Brain scans used to detect paedophilia

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11 Oct, 2011 Updated Tue 11 Oct 2011 16:01 CEST
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A study by German scientists shows that it may be possible to identify paedophiles by scanning their brains as they look at pictures of adults and children.

In the study, which appears this month in the Archive of General Psychiatry, the scientists showed pictures of naked people of different ages to a group of diagnosed paedophiles and a normal control group. The researchers then scanned the subjects’ brains using functional magnetic resonance imaging (fMRI).

The differences in brain activity could pinpoint who was a paedophile and who was not at a rate of roughly 90 percent, according to the study.

The research, which involved professors from universities in Kiel, Berlin and Denmark, may have ground-breaking uses in the treatment of sex offenders, said Jorge Ponseti, one of the study's authors at the Christian Albrechts University of Kiel.

It is important to verify whether a first-time sex offender is truly a paedophile – in other words having an inherent attraction to prepubescent children – or merely committed a crime of opportunity, because treatment strategies are different for both groups Ponseti said.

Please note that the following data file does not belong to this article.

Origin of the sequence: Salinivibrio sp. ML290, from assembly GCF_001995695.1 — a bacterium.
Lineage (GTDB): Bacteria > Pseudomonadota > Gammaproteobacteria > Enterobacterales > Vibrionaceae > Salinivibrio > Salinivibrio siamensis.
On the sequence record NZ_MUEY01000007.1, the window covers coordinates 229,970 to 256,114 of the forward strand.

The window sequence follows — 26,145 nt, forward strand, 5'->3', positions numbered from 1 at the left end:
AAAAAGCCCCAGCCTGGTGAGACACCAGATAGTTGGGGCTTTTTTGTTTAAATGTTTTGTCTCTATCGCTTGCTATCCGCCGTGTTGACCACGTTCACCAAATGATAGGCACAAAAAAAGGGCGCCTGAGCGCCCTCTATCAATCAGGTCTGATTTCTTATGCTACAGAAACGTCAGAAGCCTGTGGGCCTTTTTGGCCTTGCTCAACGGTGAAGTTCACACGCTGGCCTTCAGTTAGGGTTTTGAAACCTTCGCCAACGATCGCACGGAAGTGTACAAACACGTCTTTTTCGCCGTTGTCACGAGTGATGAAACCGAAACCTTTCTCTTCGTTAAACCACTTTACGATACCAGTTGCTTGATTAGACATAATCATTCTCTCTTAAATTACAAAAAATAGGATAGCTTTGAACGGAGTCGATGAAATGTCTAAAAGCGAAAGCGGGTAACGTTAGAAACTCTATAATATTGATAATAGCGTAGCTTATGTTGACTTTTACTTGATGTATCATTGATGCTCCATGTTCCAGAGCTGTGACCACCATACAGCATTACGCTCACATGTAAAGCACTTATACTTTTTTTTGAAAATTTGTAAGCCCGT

“You can offer a paedophile drugs to lower sex drive or teach him in psychotherapy to avoid situations involving children, but you waste your time if you explain how to have a relationship with adult women,” Ponseti said. “You can approach someone who is not a true paedophile differently. It is important to know what kind of sex offender this is.”

Current techniques to determine whether someone is a paedophile, such as by using a device attached to the penis to measure arousal levels, are notoriously imprecise and not widely used in Germany. Some paedophiles are able to fool such devices by controlling their arousal levels.

Ponseti said he thinks the fMRI technique will be much more precise, although researchers are currently developing another study to see whether its possible for paedophiles to somehow fool it.

“Brain response to an emotional stimulus is very fast and it happens most likely before conscious acknowledgement of a picture takes place, so I think it is unlikely that faking will be successful,” Ponseti said.

Moises Mendoza

[email protected]



2011/10/11 16:01

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